The vast majority of HCC occurs in Asia and sub-Saharan Africa, in countries where hepatitis B infection is endemic and many are infected from birth. The incidence of HCC in the United States and other developing countries is increasing due to an increase in hepatitis C virus infections. It is more common in males than females for unknown reasons

Most cases of HCC occur in people who already have signs and symptoms of chronic liver disease. They may present either with worsening of symptoms or may be without symptoms at the time of cancer detection. HCC may directly present with yellow skin, abdominal swelling due to fluid in the abdominal cavity, easy bruising from blood clotting abnormalities, loss of appetite, unintentional weight loss, abdominal pain, nausea, vomiting, or feeling tired

Diagnosis:
Methods of diagnosis in HCC have evolved with the improvement in medical imaging. The evaluation of both asymptomatic patients and those with symptoms of liver disease involves blood testing and imaging evaluation.

For more visit : 
https://bit.ly/2mIEceL



Monday, 27 August 2018

Recent Advancement in Gastroenterology 

Endoscopic Ultrasound Stomach LiverGutpancreas 
Endoscopic ultrasound (EUS) is a minimally invasive procedure to assess digestive (gastrointestinal) and lung diseases. A special endoscope uses high-frequency sound waves to produce detailed images of the lining and walls of your digestive tract and chest, nearby organs such as the #pancreas and liver, and lymph nodes.

    How long does it take to do an endoscopic ultrasound?
Because the pancreas sits next to the stomach and small intestine, EUS allows the physician to get very detailed images of the pancreas. This procedure is typically performed in an outpatient setting, and usually takes between 20 and 45 minutes.
What is the difference between an endoscopy and an endoscopic ultrasound?
An endoscopic ultrasound is a lot different than an endoscopy, even though they sound the same. An endoscopic ultrasound is inserted with a flexible tube down the esophagus with an ultrasound attached. ... The difference in this and anendoscopy, is the ultrasound uses sound waves to capture the images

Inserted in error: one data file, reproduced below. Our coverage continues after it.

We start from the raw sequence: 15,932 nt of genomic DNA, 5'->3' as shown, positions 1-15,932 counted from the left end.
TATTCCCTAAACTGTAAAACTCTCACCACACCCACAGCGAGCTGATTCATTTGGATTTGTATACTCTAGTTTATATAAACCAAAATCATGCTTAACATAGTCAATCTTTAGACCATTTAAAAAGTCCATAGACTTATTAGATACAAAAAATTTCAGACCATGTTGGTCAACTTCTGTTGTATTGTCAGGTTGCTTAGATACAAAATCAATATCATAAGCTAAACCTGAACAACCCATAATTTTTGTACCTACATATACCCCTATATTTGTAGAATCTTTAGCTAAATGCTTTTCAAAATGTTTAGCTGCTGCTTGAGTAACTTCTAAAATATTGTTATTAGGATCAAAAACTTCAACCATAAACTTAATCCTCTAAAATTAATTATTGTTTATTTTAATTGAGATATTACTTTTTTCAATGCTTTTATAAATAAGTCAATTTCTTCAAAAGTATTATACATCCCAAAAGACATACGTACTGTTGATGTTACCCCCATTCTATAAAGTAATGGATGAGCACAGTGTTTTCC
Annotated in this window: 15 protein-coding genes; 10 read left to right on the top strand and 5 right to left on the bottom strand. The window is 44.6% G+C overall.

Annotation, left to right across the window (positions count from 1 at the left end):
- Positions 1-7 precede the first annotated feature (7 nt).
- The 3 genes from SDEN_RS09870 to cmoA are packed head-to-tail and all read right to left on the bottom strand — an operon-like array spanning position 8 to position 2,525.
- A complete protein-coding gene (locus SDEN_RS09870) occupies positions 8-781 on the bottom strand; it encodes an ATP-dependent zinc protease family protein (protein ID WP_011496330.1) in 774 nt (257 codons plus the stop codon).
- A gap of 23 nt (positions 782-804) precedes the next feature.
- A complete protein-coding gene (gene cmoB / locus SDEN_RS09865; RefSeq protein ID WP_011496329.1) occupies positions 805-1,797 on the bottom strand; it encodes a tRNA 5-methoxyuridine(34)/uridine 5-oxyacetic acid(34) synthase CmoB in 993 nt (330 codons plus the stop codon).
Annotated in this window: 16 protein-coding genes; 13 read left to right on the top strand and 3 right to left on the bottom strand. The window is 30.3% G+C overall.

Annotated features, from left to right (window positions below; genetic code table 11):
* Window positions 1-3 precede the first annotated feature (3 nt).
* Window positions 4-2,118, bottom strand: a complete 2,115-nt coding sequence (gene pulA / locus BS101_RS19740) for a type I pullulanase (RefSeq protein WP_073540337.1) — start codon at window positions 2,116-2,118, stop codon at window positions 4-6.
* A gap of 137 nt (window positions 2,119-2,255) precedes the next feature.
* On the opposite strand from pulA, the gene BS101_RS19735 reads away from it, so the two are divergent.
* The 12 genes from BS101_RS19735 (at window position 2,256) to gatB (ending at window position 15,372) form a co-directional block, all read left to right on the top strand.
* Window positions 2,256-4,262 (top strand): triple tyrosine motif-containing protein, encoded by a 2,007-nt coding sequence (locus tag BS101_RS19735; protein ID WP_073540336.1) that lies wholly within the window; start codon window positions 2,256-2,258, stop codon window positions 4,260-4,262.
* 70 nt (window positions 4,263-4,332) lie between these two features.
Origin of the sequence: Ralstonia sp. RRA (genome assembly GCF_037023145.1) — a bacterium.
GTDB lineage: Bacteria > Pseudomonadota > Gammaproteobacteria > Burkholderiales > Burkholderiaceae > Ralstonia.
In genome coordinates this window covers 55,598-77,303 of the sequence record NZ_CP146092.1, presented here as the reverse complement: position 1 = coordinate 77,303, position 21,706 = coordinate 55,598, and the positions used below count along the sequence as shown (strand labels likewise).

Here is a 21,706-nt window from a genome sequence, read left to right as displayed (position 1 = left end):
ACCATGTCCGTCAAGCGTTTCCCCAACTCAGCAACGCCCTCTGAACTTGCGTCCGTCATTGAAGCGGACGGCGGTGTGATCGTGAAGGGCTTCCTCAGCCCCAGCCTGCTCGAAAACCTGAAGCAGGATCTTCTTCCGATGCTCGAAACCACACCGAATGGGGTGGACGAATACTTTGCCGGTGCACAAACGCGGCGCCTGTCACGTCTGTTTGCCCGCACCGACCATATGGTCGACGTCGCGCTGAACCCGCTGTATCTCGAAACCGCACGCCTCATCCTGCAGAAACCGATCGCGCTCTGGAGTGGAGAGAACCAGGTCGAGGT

For more visit : https://bit.ly/2mIEceL


Saturday, 25 August 2018

gastrointestinal stromal tumor (GIST) is a type of tumor that occurs in the gastrointestinal tract, most commonly in the stomach or small intestine. The tumors are thought to grow from specialized cells found in the gastrointestinal tract called interstitial cells of Cajal (ICCs) or precursors to these cells. GISTs are usually found in adults between ages 40 and 70; rarely, children and young adults develop these tumors. The tumors can be cancerous (malignant) or noncancerous (benign).
Small tumors may cause no signs or symptoms. However, some people with GISTs may experience pain or swelling in the abdomen, nausea, vomiting, loss of appetite, or weight loss. Sometimes, tumors cause bleeding, which may lead to low red blood cell counts (anemia) and, consequently, weakness and tiredness. Bleeding into the intestinal tract may cause black and tarry stools, and bleeding into the throat or stomach may cause vomiting of blood.

Is gist cancer curable?

In nearly all patients, there is no apparent reason why GIST has developed. ... In fact, patients with metastatic GIST treated with imatinib mesylate now have a 2 year survival of about 80% from the time of metastasis. The prognosis of a patient with primary GIST depends on tumor size, location, and cellular division.


For More visit : https://bit.ly/2mIEceL


# ClinicalGastro2019   # Gastroenterology   # Stomach   # Ulcer call for abstract  # GI   # Ulcers  can also occur in part of the  # intest...